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Sunday, March 1, 2015

Anti-Israeli Sentiments Growing in Germany with New Generation

Israel targets rising critical opinion in Germany

As celebrations kick off marking 50 years of diplomacy, an increasing number of Germans is expressing negative views.

Yermi Brenner War & Conflict, Human Rights, Politics, Europe, Middle East, Al Jezeera

Germany's Foreign Minister Frank-Walter Steinmeier and Israel's
Prime Minister Benjamin Netanyahu speak at a press conference
Berlin, Germany - It is called "Israel Day" and it features lectures, cultural performances, open discussions in schools and universities, and even dance lessons with Israeli music.

Israel Day has taken place in more than 20 cities throughout Germany since 2006.

It is part of the Foreign Ministry's efforts to increase familiarity with the country and try to reverse what it sees as a worrying trend: growing criticism of Israel in German society - particularly its policies in the occupied Palestinian territories.

Sixty-two percent of Germans have a negative opinion of the Israeli government, according to a recent study by the non-profit Bertelsmann Foundation.

"Yes, we can say that among the [German] public opinion there is some withdrawal in the attitudes towards Israel," said Yakov Hadas-Handelsman, Israel's ambassador to Germany.

Yakov Hadas-Handelsman Israel's
ambassador to Germany
"It is not necessarily because of Israel. It's connected to many other things that concern the average German. We are trying to work on this, and change it."

While the ambassador implied Israel's policies were not to blame for growing negative attitudes towards Israel, the results of the Bertelsmann study and other polls suggest otherwise.

Is it really Israel's policies that are to blame or is it the perception of those policies as put forward by a largely anti-Semitic media in Europe? Liberal (left leaning) media in any country tends to side with the Palestinian people against the Israelis. Consequently, people who listen to that media have their opinions coloured by biased reporting that is sympathetic to Palestinians and condemning of Israel.

I hope to present a discussion soon on why it is that left-leaning people are almost always at least somewhat anti-Semitic and pro-Palestinian, and right-leaning people are almost invariably the opposite.

Germany remains Israel's main trading partner in the European Union and has delivered highly sophisticated attack submarines at subsidised prices, according to Der Spiegel.

But more than ever before, there seems to be a wide gap between the warm economic and diplomatic relations the two countries share, and the German people's views of Israel.

This year, the two countries mark a half a century of diplomatic relations, which began in 1965 - two decades after the Nazi regime was toppled and the Holocaust ended after millions of Jews were killed.

To celebrate the anniversary, the Israeli embassy in Berlin, in collaboration with the German foreign ministry, is organising a series of cultural events and ceremonies aimed at strengthening the connection between the nations. The Israeli Foreign Ministry has allocated US$1 million to its German embassy for celebrations.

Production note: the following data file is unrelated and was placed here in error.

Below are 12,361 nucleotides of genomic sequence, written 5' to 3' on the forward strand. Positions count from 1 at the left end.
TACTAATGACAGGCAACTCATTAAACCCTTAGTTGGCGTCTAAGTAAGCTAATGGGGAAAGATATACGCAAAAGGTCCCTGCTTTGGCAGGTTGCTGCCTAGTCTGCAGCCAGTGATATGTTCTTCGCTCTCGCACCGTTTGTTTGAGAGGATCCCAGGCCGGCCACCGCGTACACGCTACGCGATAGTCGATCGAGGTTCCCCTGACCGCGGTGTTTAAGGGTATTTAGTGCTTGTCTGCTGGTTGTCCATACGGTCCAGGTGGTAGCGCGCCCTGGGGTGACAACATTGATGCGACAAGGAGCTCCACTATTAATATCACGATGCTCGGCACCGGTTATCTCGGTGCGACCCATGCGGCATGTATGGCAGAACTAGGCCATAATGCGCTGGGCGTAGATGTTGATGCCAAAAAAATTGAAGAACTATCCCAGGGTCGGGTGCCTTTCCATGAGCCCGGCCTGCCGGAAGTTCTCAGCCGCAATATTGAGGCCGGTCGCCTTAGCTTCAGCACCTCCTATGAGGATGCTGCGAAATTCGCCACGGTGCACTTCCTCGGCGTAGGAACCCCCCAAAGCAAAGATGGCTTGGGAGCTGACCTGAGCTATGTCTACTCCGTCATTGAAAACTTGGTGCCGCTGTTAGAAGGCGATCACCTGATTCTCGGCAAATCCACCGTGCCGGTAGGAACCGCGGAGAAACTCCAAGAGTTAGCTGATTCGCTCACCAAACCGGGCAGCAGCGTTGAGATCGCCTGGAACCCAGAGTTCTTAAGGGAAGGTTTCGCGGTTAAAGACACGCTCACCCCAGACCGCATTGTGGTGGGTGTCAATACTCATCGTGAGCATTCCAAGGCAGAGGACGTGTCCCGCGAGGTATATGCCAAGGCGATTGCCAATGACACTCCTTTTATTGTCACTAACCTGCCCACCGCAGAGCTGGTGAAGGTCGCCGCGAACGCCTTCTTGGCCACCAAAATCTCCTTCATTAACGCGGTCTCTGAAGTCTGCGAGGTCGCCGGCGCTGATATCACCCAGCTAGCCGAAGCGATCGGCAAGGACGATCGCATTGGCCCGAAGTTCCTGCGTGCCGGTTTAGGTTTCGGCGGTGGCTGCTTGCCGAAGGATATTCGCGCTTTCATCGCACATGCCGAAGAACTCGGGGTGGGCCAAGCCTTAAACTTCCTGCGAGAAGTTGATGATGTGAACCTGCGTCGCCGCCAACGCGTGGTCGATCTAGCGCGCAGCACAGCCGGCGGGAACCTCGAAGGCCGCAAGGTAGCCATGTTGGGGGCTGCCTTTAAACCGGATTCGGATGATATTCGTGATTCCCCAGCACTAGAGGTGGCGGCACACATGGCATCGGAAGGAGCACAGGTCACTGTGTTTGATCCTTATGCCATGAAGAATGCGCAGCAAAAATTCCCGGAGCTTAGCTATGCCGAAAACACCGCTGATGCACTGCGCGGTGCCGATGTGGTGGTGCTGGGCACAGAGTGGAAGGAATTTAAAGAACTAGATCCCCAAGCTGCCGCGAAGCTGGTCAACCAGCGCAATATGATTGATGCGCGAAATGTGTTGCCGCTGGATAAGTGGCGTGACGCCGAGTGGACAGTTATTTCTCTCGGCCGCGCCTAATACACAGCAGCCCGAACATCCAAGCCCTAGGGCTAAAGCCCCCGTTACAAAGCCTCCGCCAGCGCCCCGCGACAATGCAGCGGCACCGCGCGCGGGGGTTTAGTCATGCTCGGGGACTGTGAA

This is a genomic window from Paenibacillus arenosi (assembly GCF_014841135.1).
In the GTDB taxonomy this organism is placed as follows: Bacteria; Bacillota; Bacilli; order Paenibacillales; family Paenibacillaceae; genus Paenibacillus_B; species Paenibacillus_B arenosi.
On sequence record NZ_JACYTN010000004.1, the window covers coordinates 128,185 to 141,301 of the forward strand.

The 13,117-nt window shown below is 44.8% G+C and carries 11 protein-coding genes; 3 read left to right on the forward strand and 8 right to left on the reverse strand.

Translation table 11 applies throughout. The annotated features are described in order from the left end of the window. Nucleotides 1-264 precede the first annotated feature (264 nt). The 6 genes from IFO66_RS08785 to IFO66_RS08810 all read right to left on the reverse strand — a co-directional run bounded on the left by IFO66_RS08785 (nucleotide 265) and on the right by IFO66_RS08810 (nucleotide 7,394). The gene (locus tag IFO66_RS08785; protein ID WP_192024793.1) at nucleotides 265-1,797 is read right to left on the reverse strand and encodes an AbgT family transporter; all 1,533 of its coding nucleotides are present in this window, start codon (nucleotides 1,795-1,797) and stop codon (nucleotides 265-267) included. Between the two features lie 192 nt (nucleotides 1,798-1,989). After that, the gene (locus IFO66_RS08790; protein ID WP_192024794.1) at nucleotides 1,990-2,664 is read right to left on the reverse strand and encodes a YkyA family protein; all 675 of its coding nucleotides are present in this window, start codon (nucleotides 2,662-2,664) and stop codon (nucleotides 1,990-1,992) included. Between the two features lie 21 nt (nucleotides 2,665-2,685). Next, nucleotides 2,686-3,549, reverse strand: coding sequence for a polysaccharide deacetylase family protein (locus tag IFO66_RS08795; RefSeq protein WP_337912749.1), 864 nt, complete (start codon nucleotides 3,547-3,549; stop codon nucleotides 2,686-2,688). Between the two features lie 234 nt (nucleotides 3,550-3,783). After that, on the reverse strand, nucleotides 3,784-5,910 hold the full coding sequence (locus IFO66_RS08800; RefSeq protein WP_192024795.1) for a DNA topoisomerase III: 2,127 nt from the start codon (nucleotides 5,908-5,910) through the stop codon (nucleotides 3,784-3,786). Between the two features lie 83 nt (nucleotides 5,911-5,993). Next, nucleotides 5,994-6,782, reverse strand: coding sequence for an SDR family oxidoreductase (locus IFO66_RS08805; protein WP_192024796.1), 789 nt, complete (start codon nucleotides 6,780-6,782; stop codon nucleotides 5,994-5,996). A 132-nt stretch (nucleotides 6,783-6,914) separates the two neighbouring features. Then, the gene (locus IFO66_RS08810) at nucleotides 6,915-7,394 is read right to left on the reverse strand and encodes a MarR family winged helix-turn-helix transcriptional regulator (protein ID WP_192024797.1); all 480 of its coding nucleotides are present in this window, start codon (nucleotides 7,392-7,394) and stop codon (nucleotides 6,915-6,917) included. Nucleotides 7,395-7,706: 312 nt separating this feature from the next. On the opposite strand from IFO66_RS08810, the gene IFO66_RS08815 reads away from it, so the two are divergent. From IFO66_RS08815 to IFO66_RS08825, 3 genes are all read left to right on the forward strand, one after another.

Hadas-Handelsman said Germany is an economic superpower that is gaining weight when it comes to international diplomacy, and maintaining good relations with Berlin is essential for a state such as Israel.

"Germany is committed to its special responsibility towards the Jews and towards the state of Israel because of the past," said Hadas-Handelsman.

To some extent, this is not something that is specific to Israel. I think that liberal people are against any kind of occupation.

Stephan Vopel, Bertelsmann Stiftung
"But Germany is an ally of Israel not only because of the past. Germany and Israel share a lot when it comes to values, when it comes to the way we analyse the world, and especially the situation in the Middle East. We see many things eye-to-eye, or almost eye-to-eye."

'Critical perception'
The perception Germans have of Israel is based on a combination of both Germans trying to come to terms with their own past, and the way Israel is often portrayed in the media, which is mainly through the Middle East conflict, according to Stephan Vopel, programme director at the civil society group Bertelsmann Stiftung.

Germans feel historically responsibility for the plight of Jewish people during World War II, Vopel explained, but at the same time a main lesson learned was the need to preserve and protect universal human rights.

"I think these two things put together make it very difficult for Germans to understand Israel today, and I think this is probably one of the core reasons why Germans have a very critical perception of Israel," he said.

It's actually pretty simple: Israel wants to survive! The tiny country of a few million Jews is surrounded by hundreds of millions of Arabs and/or Muslims, all of whom want to see Israel disappear, and several of whom have stated that fact emphatically and often. Other countries are less obvious but fund anti-Israeli terrorists with many millions of dollars. Can you blame Israel for being a little insecure?

So the most basic of all rights, the right to life, should be high on the German psyche but it is not, and I think the media is to blame. They paint the Palestinians as victims, when they are the aggressors as far as terrorism is concerned, and anything that Israel does to protect its very existence is universally condemned in the media. 

"To some extent, this is not something that is specific to Israel," Vopel added.

"I think that liberal people are against any kind of occupation. It is the same as being against apartheid, or the mistreatment of migrants in Germany. I think this is a general part of liberalism."